What is Morphology?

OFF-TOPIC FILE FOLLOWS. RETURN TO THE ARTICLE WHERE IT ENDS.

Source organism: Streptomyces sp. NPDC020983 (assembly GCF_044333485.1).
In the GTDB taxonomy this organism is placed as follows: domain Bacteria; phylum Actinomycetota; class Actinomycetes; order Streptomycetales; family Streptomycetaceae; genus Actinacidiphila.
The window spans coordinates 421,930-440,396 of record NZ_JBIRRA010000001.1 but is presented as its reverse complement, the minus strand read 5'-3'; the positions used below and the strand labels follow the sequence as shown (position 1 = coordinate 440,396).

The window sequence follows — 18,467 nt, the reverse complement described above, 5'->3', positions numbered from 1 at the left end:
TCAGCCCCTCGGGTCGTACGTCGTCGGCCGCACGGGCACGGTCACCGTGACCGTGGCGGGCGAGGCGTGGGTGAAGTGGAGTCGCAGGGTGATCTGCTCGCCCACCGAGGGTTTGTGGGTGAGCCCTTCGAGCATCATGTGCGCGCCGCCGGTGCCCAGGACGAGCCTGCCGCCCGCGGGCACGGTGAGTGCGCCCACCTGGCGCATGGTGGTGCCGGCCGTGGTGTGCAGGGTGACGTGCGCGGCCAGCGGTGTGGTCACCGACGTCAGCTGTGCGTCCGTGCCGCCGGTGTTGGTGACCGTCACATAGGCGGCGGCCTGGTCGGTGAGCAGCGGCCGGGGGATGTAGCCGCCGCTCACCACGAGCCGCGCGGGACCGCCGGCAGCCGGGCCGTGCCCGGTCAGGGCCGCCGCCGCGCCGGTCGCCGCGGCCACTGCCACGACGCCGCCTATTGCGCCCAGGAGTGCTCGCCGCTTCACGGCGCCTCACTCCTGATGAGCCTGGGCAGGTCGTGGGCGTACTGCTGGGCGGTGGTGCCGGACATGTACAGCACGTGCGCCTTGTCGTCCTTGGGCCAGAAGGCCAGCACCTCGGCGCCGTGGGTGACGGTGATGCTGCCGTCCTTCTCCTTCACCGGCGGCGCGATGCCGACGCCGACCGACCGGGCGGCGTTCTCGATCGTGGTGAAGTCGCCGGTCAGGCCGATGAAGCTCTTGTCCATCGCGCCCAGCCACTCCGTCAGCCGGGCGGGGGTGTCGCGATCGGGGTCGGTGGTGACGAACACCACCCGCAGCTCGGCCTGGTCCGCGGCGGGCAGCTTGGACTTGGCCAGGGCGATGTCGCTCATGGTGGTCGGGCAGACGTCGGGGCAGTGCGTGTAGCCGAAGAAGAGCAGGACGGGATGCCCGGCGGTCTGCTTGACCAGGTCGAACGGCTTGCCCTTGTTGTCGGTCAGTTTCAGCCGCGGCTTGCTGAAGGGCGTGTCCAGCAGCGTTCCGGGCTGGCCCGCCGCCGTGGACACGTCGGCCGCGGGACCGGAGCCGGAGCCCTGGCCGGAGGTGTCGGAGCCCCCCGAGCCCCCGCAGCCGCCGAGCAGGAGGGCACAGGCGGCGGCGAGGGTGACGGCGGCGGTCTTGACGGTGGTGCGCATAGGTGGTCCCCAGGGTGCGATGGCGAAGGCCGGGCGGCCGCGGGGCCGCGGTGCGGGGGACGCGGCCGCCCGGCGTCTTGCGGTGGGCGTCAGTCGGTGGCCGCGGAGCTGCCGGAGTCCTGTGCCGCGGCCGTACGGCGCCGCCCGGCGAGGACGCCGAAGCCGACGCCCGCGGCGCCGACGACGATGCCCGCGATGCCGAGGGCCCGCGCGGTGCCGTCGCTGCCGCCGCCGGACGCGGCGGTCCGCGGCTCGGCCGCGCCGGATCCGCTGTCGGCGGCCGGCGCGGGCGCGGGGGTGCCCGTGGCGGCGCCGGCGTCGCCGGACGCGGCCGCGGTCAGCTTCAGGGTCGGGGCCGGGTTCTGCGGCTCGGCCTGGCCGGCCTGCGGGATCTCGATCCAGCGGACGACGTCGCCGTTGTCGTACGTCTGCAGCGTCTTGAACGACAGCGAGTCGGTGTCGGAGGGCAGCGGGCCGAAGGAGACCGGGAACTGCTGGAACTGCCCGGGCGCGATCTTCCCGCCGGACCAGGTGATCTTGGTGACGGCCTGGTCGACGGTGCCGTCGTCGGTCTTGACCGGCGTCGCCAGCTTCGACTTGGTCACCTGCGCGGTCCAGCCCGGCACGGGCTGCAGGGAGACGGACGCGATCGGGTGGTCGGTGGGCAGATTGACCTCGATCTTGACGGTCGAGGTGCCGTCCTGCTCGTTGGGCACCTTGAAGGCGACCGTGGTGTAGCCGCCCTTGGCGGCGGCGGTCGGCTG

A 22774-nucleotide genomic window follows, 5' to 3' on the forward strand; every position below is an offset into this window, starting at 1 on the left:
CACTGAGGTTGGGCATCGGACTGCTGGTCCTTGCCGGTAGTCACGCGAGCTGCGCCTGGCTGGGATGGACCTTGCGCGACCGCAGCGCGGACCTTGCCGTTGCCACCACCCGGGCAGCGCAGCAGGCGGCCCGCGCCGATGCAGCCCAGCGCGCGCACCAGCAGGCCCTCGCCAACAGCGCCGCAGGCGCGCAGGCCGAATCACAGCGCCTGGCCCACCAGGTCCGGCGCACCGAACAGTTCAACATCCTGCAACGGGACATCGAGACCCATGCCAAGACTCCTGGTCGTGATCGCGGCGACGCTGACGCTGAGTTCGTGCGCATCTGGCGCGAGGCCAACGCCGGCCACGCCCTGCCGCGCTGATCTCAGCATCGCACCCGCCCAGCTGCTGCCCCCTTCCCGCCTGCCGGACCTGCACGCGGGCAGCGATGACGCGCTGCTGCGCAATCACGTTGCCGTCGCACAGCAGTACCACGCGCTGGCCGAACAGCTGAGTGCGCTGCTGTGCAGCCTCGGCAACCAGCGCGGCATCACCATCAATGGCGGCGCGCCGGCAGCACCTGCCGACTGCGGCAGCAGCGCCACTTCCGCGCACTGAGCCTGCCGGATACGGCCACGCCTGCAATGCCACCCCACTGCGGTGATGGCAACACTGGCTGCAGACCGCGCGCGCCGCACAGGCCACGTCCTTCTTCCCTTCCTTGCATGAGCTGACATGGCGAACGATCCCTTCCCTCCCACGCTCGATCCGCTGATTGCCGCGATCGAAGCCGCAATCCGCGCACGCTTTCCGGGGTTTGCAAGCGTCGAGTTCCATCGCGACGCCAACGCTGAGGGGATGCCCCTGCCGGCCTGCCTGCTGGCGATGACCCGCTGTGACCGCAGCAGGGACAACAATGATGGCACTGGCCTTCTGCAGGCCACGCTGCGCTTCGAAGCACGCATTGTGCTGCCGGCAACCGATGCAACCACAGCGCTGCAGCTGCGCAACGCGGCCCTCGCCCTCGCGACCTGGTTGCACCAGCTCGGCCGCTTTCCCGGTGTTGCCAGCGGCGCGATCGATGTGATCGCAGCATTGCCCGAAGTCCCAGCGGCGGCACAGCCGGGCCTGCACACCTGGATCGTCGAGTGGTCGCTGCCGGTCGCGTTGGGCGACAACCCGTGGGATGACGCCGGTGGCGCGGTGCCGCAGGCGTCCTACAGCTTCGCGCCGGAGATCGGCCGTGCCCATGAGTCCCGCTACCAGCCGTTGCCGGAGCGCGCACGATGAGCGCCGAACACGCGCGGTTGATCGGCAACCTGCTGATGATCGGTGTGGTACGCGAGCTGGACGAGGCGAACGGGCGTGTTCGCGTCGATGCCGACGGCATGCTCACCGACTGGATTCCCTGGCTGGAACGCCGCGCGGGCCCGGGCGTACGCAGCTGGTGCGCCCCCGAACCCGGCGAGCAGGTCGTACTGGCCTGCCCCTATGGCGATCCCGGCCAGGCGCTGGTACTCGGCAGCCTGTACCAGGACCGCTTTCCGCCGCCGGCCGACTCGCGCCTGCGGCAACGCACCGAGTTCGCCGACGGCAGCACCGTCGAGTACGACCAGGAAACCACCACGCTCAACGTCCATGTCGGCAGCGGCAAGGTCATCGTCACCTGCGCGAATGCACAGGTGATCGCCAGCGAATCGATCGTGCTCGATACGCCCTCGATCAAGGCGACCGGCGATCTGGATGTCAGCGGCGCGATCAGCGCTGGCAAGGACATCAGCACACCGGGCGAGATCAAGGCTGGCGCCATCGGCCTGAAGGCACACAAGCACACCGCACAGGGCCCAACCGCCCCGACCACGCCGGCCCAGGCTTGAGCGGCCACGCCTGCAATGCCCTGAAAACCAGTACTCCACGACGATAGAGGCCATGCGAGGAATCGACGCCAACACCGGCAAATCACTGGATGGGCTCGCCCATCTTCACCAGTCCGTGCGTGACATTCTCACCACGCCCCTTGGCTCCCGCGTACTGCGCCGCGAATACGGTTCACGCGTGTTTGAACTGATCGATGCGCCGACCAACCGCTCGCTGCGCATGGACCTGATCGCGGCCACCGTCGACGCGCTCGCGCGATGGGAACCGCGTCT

Morphology is the study of the pieces of a word and how those pieces are put together to form that word. All words are made of morphemes; some of these individual morphemes have the ability to be words on their own (free morpheme), while others cannot stand alone and must be connected to a root word (bound morpheme). Examples of affixes or bound morphemes would be a prefix, which goes at the beginning of a word, or a suffix, which goes at the end of a word. Some of these affixes can actually change the meaning of a word; for example, adding the prefix anti to the root word depressant changes the root word to its opposite meaning. When an affix changes a word it is called a derivational affix. We also have affixes that change only the tense or plural of a word, we call these affixes inflectional. In English these are only suffixes, a prefix will never change the tense or make a word plural. An example of an inflectional suffix would be adding the suffix –ed to the word changed.